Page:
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Improve your mortgage rates by strengthening your credit score

Getting yourself ‘mortgage-ready’ isn’t just about setting a budget and saving for a deposit, you can also improve your chances of being approved for a good rate by boosting your credit score. Alastair Douglas, CEO of credit experts TotallyMoney explains why credit scores are so important and how you can get yours into good shape.

Before going ahead with a mortgage application, you should know where you stand in the credit market. Although a lot of focus is placed on making sure you have your deposit together and the means to make your repayments (which are important), they’re not the only factors at which mortgage lenders look.

Securing the lowest mortgage interest rates can be helped by having a positive credit score and history. It could mean you avoid paying a higher interest rate, or minimise the chances of your application being rejected. Lenders care about your credit score. And with good reason…

Why mortgage lenders check your credit score

Taking out a mortgage can be a big commitment. For many of us, our mortgage is the largest loan we’re likely to have. And banks are aware of this.

Before agreeing to lend you a huge chunk of money, responsible lenders will look at your credit history. They do this for two reasons:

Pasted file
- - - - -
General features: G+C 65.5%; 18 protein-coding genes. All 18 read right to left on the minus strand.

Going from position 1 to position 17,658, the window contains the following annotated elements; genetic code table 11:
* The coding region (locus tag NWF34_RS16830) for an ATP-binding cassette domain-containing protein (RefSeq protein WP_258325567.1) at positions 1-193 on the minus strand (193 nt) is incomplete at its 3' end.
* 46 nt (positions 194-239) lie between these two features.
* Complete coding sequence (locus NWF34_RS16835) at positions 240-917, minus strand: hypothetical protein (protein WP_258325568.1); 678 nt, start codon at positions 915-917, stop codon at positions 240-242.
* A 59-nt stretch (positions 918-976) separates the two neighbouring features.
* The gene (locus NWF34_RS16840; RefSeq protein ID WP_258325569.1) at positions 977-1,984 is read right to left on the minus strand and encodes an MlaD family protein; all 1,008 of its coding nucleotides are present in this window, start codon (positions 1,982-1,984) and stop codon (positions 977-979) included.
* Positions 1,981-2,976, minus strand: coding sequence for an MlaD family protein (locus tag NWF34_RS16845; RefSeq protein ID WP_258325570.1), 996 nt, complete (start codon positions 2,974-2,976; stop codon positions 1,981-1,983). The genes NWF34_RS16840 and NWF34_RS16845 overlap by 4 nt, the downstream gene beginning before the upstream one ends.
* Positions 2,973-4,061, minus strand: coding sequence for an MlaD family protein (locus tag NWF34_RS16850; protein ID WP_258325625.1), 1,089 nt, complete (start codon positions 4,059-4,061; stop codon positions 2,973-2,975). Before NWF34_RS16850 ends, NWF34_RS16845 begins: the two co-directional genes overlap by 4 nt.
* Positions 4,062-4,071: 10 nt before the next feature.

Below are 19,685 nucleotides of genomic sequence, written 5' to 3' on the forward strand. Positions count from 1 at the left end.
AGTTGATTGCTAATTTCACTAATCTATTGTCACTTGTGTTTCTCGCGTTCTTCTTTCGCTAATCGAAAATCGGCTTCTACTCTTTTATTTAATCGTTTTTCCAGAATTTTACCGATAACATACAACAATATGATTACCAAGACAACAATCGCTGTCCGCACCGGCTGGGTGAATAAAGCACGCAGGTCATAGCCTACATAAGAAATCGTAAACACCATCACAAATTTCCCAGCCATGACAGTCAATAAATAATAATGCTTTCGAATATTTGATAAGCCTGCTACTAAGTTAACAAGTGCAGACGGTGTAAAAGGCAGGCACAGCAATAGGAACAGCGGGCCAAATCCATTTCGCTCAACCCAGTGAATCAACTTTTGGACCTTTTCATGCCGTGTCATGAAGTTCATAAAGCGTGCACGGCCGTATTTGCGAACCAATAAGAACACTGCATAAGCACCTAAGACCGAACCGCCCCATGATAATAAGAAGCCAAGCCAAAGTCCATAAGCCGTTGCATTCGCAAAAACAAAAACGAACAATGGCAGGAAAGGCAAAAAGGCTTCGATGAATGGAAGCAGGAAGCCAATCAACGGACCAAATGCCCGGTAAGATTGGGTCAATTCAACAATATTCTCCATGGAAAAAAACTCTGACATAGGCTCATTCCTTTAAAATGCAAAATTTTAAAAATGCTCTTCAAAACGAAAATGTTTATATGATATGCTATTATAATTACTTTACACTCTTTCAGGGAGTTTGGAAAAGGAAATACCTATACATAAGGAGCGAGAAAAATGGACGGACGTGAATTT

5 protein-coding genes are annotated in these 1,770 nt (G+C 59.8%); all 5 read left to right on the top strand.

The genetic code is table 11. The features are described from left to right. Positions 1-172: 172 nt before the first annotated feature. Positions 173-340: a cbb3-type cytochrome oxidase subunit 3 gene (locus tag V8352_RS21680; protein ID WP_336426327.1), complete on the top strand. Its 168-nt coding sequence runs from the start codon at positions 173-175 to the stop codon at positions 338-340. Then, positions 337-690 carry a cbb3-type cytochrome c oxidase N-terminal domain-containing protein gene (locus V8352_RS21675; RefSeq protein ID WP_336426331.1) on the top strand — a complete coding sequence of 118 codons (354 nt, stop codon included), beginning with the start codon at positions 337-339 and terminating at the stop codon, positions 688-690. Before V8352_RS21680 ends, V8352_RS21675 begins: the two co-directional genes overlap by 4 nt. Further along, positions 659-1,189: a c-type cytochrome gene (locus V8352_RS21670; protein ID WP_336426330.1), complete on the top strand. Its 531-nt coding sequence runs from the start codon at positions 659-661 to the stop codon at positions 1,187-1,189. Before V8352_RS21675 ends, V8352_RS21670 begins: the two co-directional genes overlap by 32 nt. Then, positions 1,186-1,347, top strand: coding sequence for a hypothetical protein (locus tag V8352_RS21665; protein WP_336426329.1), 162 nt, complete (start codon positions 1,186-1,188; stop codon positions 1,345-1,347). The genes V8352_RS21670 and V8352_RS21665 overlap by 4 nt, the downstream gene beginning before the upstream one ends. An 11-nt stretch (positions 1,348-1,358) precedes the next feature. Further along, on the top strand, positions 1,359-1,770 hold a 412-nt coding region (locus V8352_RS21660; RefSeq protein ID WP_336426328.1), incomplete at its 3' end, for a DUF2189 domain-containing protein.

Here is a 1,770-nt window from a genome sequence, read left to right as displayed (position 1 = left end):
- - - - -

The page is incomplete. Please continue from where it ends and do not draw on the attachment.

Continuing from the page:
They want to protect their money and investment, because for them that’s good business. It makes sense.It protects you, too. Being given a huge mortgage you can’t pay back that lands you in financial difficulties is irresponsible on the lender’s behalf.

Running a credit check before agreeing your mortgage helps your lender build a financial picture. It shows how you’ve coped with large sums of money in the past. The upshot is that your lender is in a better position to agree a loan amount that’s realistic and manageable for the property you want to purchase.

How your credit history is checked

Your credit score is, in part, based on information held by a Credit Reference Agency (CRA). There are three main CRAs in the UK: TransUnion, Experian and Equifax. They all do a similar job of holding information about your loans, credit products and debts, and how you’ve managed them.

Lenders will often check your credit score with more than one CRA. CRAs take your credit information and compile it into a report. Your credit score is the number attached to your report and gives lenders an idea of whether you’re a good candidate to lend to, or not.

Providing you have a deposit and means to keep up with your repayments, a higher credit score often means you’ll get a better mortgage rate.

Making your credit report more attractive to lenders

One of the biggest things that impacts your credit score is your repayment behaviour. Missed payments or late payments on a credit product (both loans and cards) are marked on your credit report. These can be a red flag for some lenders, because it could signal you’re unreliable and struggling financially.

Timely payments lead to higher scores. You can easily avoid giving lenders cause for concern by setting up a direct debit or standing order. This way the amount you owe is taken automatically from your account each month, so you’re less likely to miss a payment.